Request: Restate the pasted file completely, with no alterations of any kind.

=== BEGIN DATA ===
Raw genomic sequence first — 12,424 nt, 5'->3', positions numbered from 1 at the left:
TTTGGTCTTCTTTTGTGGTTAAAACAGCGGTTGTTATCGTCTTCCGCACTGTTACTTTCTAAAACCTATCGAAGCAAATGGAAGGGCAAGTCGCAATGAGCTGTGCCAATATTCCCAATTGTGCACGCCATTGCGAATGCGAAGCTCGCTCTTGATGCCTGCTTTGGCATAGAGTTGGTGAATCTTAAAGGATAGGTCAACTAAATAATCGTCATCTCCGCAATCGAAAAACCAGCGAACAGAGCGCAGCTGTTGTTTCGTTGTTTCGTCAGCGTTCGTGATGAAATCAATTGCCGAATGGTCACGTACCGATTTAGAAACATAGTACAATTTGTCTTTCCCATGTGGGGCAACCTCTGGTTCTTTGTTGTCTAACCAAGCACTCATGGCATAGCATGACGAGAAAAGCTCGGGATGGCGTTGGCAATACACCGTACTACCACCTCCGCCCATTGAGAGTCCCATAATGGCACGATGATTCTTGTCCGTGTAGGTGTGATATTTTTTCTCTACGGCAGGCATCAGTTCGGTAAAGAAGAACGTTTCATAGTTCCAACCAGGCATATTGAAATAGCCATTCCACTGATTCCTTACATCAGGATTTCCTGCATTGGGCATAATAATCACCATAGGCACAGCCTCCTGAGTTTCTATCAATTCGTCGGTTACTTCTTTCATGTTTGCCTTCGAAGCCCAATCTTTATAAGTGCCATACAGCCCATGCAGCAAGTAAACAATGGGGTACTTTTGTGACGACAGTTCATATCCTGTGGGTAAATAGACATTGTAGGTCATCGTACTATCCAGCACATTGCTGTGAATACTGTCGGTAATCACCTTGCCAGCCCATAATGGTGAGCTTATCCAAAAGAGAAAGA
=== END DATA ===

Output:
Raw genomic sequence first — 12,424 nt, 5'->3', positions numbered from 1 at the left:
TTTGGTCTTCTTTTGTGGTTAAAACAGCGGTTGTTATCGTCTTCCGCACTGTTACTTTCTAAAACCTATCGAAGCAAATGGAAGGGCAAGTCGCAATGAGCTGTGCCAATATTCCCAATTGTGCACGCCATTGCGAATGCGAAGCTCGCTCTTGATGCCTGCTTTGGCATAGAGTTGGTGAATCTTAAAGGATAGGTCAACTAAATAATCGTCATCTCCGCAATCGAAAAACCAGCGAACAGAGCGCAGCTGTTGTTTCGTTGTTTCGTCAGCGTTCGTGATGAAATCAATTGCCGAATGGTCACGTACCGATTTAGAAACATAGTACAATTTGTCTTTCCCATGTGGGGCAACCTCTGGTTCTTTGTTGTCTAACCAAGCACTCATGGCATAGCATGACGAGAAAAGCTCGGGATGGCGTTGGCAATACACCGTACTACCACCTCCGCCCATTGAGAGTCCCATAATGGCACGATGATTCTTGTCCGTGTAGGTGTGATATTTTTTCTCTACGGCAGGCATCAGTTCGGTAAAGAAGAACGTTTCATAGTTCCAACCAGGCATATTGAAATAGCCATTCCACTGATTCCTTACATCAGGATTTCCTGCATTGGGCATAATAATCACCATAGGCACAGCCTCCTGAGTTTCTATCAATTCGTCGGTTACTTCTTTCATGTTTGCCTTCGAAGCCCAATCTTTATAAGTGCCATACAGCCCATGCAGCAAGTAAACAATGGGGTACTTTTGTGACGACAGTTCATATCCTGTGGGTAAATAGACATTGTAGGTCATCGTACTATCCAGCACATTGCTGTGAATACTGTCGGTAATCACCTTGCCAGCCCATAATGGTGAGCTTATCCAAAAGAGAAAGA